Over the past six years, American energy companies have sent more coal than ever before to other parts of the world, in some cases to places with more lax environmental standards.
The consequence: This global shell game makes the U.S. appear to be making more progress than it is on global warming. That's because it shifts some pollution — and the burden for cleaning it up — onto other countries' balance sheets.
"Energy exports bit by bit are chipping away at gains we are making on carbon dioxide domestically," said Shakeb Afsah, an economist who runs an energy consulting firm in Bethesda, Md.
As companies look to double U.S. coal exports, with three new terminals along the West Coast, America could be fueling demand for coal when many experts say that most fossil fuels should remain buried to avert the most disastrous effects of climate change.
But the administration has resisted calls from governors in Washington and Oregon to evaluate and disclose such global fallout, saying that if the U.S. didn't supply the coal, another country would.
White House officials say U.S. coal has a negligible global footprint and reducing coal's use worldwide is the best way to ease global warming. The U.S. in 2012 accounted for 9 percent of worldwide coal exports, the latest data available.
"There may be a very marginal increase in coal exports caused by our climate policies," said Rick Duke, Obama's deputy climate adviser, in an interview with The Associated Press. "Given that coal supply is widely available from many sources, our time is better spent working on leading toward a global commitment to cut carbon pollution on the demand side."
Guidance drafted by White House officials in 2010 did outline how broadly agencies should look at carbon emissions from U. S. projects. Four years later, that guidance is still under review.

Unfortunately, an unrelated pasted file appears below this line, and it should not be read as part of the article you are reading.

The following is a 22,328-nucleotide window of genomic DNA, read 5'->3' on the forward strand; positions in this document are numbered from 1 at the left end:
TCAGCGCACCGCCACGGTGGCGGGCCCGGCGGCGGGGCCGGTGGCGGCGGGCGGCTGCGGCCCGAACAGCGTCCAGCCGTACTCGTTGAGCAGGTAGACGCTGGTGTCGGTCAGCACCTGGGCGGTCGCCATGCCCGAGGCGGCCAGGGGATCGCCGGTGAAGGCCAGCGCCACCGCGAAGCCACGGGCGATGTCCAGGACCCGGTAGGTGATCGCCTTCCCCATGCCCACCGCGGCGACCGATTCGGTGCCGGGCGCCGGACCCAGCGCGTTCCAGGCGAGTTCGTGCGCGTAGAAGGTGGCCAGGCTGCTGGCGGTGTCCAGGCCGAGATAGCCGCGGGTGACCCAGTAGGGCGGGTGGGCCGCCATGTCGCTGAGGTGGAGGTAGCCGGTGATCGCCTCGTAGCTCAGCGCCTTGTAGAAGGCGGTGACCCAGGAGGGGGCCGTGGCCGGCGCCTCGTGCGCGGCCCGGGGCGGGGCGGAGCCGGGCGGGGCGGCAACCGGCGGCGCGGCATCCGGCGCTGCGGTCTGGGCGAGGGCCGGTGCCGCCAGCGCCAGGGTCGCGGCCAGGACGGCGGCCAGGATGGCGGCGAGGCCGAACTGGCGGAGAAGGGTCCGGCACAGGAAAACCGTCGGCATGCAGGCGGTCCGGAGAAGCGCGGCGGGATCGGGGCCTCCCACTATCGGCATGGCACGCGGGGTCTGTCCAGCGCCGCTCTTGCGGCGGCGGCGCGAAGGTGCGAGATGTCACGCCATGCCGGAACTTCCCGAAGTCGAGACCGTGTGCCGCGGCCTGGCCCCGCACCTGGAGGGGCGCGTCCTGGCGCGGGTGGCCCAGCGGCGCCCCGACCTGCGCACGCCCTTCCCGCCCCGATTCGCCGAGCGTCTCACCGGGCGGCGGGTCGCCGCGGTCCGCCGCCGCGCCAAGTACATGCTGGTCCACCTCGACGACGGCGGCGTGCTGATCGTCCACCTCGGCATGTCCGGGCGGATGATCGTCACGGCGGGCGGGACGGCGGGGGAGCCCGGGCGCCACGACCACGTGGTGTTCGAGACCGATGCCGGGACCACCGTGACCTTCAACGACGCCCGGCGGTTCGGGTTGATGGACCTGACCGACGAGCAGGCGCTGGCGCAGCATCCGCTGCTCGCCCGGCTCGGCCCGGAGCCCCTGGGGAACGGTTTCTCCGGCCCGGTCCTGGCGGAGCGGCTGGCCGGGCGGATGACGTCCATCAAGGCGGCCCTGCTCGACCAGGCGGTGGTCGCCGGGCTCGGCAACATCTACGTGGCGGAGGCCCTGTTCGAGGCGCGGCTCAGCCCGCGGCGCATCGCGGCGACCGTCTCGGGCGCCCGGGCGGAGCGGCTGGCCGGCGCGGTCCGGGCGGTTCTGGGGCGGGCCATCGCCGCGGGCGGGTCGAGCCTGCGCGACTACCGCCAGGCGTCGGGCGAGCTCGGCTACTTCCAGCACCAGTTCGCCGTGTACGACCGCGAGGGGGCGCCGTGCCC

"They have sat on their hands," said George Kimbrell, a senior attorney for the Center for Food Safety, which has sued the administration over this delay.
Carbon dioxide, regardless of where it enters the atmosphere, contributes to the sea level rise and in some cases severe weather in the U.S. and the world.
Changing the global system to account for production would carry political risks, especially for the U.S., which is trying to boost production of energy and exports even as it addresses global warming.
"The U.S. needs to be pragmatic on this," said Jason Bordoff, director of Columbia University's Center on Global Energy Policy. "If our coal exports are very small and having no or little impact on global greenhouse gas emissions ... the government has to take into account the economic and foreign policy costs of restricting exports." He was a National Security Council energy and climate change adviser to Obama until January 2013.
Over the past six years, as the U.S. cut coal consumption by 195 million tons, about 20 percent of that coal was shipped overseas, according to an AP analysis of Energy Department data.
Less coal being burned here has helped the power sector reduce carbon emissions by 12 percent and left more U.S. coal in the ground. But a growing share is finding its way abroad.
Analyses suggest U.S. exports could be reducing by half or wiping out completely the pollution savings in the U.S. from switching power plants from coal to natural gas